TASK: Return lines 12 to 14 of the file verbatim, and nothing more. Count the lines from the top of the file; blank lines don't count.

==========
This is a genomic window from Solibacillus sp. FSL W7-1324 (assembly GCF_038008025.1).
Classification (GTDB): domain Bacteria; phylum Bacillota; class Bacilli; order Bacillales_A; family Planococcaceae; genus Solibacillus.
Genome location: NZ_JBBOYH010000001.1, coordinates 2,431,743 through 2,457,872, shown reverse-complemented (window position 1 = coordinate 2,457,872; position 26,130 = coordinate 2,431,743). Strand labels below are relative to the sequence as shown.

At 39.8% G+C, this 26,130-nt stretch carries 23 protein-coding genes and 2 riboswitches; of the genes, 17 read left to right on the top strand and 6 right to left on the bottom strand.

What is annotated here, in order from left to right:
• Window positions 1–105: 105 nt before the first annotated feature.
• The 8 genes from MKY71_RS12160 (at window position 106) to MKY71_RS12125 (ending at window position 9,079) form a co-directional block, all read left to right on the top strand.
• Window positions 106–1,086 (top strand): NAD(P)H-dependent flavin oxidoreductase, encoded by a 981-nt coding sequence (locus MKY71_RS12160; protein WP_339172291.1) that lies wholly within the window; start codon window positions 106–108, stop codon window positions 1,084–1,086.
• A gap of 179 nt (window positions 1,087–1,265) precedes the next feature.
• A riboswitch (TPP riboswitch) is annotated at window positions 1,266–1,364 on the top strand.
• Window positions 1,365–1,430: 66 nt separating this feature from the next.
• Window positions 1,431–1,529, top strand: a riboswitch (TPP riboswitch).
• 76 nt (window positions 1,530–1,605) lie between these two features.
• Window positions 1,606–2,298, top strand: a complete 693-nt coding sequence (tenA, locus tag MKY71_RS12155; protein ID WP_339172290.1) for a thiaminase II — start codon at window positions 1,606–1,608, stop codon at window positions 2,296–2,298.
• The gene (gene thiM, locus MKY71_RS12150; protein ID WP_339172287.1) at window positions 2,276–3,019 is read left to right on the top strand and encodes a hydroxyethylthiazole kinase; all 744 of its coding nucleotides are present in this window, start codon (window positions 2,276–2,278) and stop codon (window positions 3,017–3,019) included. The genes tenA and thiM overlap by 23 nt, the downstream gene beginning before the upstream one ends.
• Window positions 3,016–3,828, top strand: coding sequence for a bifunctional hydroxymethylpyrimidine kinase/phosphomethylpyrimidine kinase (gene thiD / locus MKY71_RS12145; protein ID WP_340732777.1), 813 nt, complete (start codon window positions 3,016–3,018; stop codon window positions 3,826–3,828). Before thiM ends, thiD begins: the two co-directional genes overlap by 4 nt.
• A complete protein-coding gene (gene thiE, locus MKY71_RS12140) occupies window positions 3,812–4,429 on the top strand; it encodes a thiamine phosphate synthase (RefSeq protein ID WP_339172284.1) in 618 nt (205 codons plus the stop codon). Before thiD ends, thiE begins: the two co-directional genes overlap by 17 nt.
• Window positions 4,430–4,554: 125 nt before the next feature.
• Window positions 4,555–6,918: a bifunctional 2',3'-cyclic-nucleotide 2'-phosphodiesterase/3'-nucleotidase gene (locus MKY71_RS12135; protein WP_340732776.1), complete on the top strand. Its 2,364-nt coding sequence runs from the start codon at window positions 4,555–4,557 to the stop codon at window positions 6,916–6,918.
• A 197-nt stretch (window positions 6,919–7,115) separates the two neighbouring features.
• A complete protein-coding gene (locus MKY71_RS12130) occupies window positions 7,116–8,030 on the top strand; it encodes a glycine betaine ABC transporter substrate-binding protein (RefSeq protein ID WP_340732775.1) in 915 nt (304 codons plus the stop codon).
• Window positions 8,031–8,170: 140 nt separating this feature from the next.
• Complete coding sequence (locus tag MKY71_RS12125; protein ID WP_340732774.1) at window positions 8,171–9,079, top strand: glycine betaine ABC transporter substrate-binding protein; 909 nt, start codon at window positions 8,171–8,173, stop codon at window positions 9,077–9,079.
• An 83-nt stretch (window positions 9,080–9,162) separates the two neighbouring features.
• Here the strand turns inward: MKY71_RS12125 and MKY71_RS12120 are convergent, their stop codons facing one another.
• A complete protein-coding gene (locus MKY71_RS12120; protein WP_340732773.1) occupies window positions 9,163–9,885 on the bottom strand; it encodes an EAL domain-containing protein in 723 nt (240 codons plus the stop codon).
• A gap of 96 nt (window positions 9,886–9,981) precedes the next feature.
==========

• Window positions 1,431–1,529, top strand: a riboswitch (TPP riboswitch).
• 76 nt (window positions 1,530–1,605) lie between these two features.
• Window positions 1,606–2,298, top strand: a complete 693-nt coding sequence (tenA, locus tag MKY71_RS12155; protein ID WP_339172290.1) for a thiaminase II — start codon at window positions 1,606–1,608, stop codon at window positions 2,296–2,298.